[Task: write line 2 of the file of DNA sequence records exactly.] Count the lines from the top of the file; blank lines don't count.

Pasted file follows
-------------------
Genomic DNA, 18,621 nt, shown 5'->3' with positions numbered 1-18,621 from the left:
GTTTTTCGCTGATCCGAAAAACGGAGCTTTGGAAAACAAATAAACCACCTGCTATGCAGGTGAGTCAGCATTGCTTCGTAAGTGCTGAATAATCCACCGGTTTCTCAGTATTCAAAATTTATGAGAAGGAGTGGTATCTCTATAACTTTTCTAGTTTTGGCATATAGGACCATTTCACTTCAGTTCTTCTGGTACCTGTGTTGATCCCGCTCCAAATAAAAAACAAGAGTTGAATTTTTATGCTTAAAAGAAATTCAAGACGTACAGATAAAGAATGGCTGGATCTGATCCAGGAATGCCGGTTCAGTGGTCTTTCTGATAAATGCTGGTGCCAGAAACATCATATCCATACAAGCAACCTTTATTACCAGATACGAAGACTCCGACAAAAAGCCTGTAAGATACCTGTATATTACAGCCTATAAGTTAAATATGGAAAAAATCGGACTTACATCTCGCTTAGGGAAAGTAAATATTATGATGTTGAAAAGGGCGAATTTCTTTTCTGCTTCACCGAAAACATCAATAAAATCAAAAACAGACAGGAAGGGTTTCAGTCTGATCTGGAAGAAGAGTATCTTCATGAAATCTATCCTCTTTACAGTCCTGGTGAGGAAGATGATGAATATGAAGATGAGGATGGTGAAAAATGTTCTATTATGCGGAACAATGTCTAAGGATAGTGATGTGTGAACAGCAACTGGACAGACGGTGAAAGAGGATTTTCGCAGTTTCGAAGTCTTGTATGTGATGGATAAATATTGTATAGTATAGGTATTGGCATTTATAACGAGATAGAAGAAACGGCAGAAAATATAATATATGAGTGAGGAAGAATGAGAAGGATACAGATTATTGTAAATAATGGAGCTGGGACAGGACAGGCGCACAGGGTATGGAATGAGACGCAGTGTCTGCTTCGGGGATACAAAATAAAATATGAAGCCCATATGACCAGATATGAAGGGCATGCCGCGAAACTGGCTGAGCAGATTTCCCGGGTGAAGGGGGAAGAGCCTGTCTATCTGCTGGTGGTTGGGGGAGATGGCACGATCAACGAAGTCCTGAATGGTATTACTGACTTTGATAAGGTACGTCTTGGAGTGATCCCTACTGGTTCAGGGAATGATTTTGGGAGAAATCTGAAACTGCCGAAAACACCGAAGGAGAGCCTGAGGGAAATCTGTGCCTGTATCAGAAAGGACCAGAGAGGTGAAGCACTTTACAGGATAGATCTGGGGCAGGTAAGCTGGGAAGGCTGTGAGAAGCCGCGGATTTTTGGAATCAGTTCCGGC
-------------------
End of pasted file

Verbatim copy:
GTTTTTCGCTGATCCGAAAAACGGAGCTTTGGAAAACAAATAAACCACCTGCTATGCAGGTGAGTCAGCATTGCTTCGTAAGTGCTGAATAATCCACCGGTTTCTCAGTATTCAAAATTTATGAGAAGGAGTGGTATCTCTATAACTTTTCTAGTTTTGGCATATAGGACCATTTCACTTCAGTTCTTCTGGTACCTGTGTTGATCCCGCTCCAAATAAAAAACAAGAGTTGAATTTTTATGCTTAAAAGAAATTCAAGACGTACAGATAAAGAATGGCTGGATCTGATCCAGGAATGCCGGTTCAGTGGTCTTTCTGATAAATGCTGGTGCCAGAAACATCATATCCATACAAGCAACCTTTATTACCAGATACGAAGACTCCGACAAAAAGCCTGTAAGATACCTGTATATTACAGCCTATAAGTTAAATATGGAAAAAATCGGACTTACATCTCGCTTAGGGAAAGTAAATATTATGATGTTGAAAAGGGCGAATTTCTTTTCTGCTTCACCGAAAACATCAATAAAATCAAAAACAGACAGGAAGGGTTTCAGTCTGATCTGGAAGAAGAGTATCTTCATGAAATCTATCCTCTTTACAGTCCTGGTGAGGAAGATGATGAATATGAAGATGAGGATGGTGAAAAATGTTCTATTATGCGGAACAATGTCTAAGGATAGTGATGTGTGAACAGCAACTGGACAGACGGTGAAAGAGGATTTTCGCAGTTTCGAAGTCTTGTATGTGATGGATAAATATTGTATAGTATAGGTATTGGCATTTATAACGAGATAGAAGAAACGGCAGAAAATATAATATATGAGTGAGGAAGAATGAGAAGGATACAGATTATTGTAAATAATGGAGCTGGGACAGGACAGGCGCACAGGGTATGGAATGAGACGCAGTGTCTGCTTCGGGGATACAAAATAAAATATGAAGCCCATATGACCAGATATGAAGGGCATGCCGCGAAACTGGCTGAGCAGATTTCCCGGGTGAAGGGGGAAGAGCCTGTCTATCTGCTGGTGGTTGGGGGAGATGGCACGATCAACGAAGTCCTGAATGGTATTACTGACTTTGATAAGGTACGTCTTGGAGTGATCCCTACTGGTTCAGGGAATGATTTTGGGAGAAATCTGAAACTGCCGAAAACACCGAAGGAGAGCCTGAGGGAAATCTGTGCCTGTATCAGAAAGGACCAGAGAGGTGAAGCACTTTACAGGATAGATCTGGGGCAGGTAAGCTGGGAAGGCTGTGAGAAGCCGCGGATTTTTGGAATCAGTTCCGGC